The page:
The Baccalaureate curriculum has not yet been approved, but, in principle, it will get the green light next week in the Council of Ministers. Education sources point out that Philosophy will be included as a compulsory subject in all high schools (Science and Technology, Humanities and Social Sciences, Arts in its two variants, and General).
In the first, Philosophy will be studied and in the second History of Philosophy, in all modalities.
How was it regulated before?
This subject has been going through some ups and downs for years to the rhythm of the different educational reforms. The great change, to the detriment of Philosophy, was the one that took place between the LOE (of 2006) and the Lomce (of 2013). With the first, promoted by the PSOE, the subject Education for Citizenship and Human Rights was compulsory in ESO, which was studied in one of the first three years. In addition, in the 4th year Ethics was also compulsory, while in the case of Baccalaureate, Philosophy was compulsory in both courses.
In 2013, however, known as Wert’s law (approved by the Popular Party) ended with the Education for the citizenship and with the Ethics of 4º of the ESO. In compensation, she did set the subject of Philosophy, called that, as an elective in the fourth year.
With the Lomce, Philosophy also ceased to be compulsory in the 2nd year of Baccalaureate.
What was the political commitment?
Part of the controversy generated has to do with the fact that In 2018, the Congress of Deputies will unanimously approve a non-law proposal promoted by Podemos in which all the groups expressed their will for Philosophy to become compulsory again in the two Baccalaureate courses, as will happen in the next course, and for there to be a specific Ethics subject in the fourth year of ESO That was also mandatory.
The latter, as such, will not happen, and has been a setback for many.
What do teachers think about the subject?
The professors of Ethics and the different platforms in defense of Philosophy have expressed their outrage at the mistreatment that, they say, their subject suffers in the case of Compulsory Secondary Education. They consider that the new curriculum is a “setback” to the political commitment that was reached in 2018 and they believe that it is not enough to reinforce the subject in Baccalaureate because not all students reach that level of training.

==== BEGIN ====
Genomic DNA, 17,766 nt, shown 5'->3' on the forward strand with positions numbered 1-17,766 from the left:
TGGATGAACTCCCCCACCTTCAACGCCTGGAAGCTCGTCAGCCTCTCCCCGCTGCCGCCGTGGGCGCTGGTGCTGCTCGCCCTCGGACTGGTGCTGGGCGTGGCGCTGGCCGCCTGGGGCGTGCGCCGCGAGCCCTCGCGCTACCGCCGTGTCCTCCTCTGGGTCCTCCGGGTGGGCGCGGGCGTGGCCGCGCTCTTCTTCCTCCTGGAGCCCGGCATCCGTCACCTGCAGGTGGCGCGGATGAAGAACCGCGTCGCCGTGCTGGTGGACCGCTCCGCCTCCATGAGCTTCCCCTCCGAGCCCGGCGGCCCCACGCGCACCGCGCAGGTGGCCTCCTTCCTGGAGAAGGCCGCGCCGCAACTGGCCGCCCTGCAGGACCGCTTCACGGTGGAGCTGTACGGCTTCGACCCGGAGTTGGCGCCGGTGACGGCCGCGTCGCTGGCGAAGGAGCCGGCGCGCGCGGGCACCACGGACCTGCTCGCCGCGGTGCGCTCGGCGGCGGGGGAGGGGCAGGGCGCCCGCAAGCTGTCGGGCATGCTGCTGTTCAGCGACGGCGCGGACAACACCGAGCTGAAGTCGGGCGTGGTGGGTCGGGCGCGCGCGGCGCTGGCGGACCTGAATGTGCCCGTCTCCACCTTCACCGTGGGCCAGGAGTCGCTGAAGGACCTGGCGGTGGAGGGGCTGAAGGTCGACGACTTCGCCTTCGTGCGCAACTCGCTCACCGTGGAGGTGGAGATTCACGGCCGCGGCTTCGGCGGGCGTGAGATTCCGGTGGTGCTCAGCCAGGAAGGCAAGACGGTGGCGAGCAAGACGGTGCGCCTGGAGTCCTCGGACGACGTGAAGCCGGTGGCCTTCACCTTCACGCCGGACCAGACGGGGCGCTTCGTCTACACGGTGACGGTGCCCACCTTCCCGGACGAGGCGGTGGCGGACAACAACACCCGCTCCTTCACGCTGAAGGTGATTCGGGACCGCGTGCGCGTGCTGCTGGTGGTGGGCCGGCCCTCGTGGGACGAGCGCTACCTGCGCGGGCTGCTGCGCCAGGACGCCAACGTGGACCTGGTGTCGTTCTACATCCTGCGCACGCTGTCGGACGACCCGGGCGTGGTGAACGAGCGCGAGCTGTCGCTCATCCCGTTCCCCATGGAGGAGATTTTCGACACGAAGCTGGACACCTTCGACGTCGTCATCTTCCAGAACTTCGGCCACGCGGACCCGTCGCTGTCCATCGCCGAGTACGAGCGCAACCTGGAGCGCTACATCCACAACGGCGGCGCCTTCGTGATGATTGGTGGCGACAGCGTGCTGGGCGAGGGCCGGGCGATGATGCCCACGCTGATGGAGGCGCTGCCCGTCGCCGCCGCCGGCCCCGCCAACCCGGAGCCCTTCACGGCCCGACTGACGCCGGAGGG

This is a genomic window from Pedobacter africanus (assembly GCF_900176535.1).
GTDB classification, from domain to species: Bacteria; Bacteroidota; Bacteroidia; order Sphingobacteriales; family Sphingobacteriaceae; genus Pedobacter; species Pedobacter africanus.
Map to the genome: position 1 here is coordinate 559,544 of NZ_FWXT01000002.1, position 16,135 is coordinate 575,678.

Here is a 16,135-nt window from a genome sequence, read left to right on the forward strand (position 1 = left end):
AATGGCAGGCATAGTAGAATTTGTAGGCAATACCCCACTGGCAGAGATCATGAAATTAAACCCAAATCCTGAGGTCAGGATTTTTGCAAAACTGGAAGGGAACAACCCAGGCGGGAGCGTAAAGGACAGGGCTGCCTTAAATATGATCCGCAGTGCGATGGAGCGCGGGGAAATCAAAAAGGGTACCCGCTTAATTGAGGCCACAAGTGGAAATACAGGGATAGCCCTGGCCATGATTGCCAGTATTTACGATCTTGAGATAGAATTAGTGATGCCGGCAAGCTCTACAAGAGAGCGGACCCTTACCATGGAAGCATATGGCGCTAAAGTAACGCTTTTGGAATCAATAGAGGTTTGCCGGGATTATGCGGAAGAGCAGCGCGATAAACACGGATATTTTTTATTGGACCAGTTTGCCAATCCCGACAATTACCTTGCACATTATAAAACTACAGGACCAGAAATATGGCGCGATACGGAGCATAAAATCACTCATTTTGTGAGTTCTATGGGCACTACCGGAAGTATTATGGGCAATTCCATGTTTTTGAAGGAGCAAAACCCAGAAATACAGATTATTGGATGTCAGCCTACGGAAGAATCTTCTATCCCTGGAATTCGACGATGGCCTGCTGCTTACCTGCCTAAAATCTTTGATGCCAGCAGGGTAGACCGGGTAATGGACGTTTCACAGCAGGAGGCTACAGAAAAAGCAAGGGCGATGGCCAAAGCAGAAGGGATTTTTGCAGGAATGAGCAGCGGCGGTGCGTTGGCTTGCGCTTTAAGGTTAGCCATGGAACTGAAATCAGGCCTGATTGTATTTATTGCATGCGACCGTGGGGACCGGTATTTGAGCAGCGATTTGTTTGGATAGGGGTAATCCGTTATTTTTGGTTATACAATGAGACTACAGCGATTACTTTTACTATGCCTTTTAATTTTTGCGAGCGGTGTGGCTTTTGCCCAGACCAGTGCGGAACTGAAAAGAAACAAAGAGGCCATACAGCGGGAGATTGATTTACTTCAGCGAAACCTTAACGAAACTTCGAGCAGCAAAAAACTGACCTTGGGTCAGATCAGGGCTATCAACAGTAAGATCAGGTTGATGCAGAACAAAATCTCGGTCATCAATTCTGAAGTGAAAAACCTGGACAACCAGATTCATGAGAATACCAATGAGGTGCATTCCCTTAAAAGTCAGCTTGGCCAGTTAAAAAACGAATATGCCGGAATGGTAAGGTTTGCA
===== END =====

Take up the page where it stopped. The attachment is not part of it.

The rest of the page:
From your point of view, it is very important that ethics have more presence in ESO to guarantee that all students receive those values that they consider fundamental for their education and for their future.
What has the Ministry of Education said after the controversy?
Education sources argue that the presence of Philosophy, “in the international comparison, in its various subjects, is the most numerous in Spain” and maintain that there are no other countries around us where there are two common subjects (of at least three hours per week, that is, 10% of school hours) of Philosophy in Baccalaureate or teachings that lead to the University.
However, they remember that the design of the curriculum is “a zero sum operation”, that is, “what some subjects gain is equivalent to what others lose”. Therefore, they say, extending the timetable for one subject requires reducing the timetable for others.
For her part, the Minister of Education and Vocational Training, Pilar Alegría, pointed out this Wednesday in Congress that the educational curricula that the Government is changing are “the same” that the most advanced countries in the world are using in terms of education. Furthermore, in relation to Philosophy and in reply to Vox he claimed: “Philosophy does not disappear and it will be very useful for boys and girls to understand denialism and populism, where you feel especially comfortable”.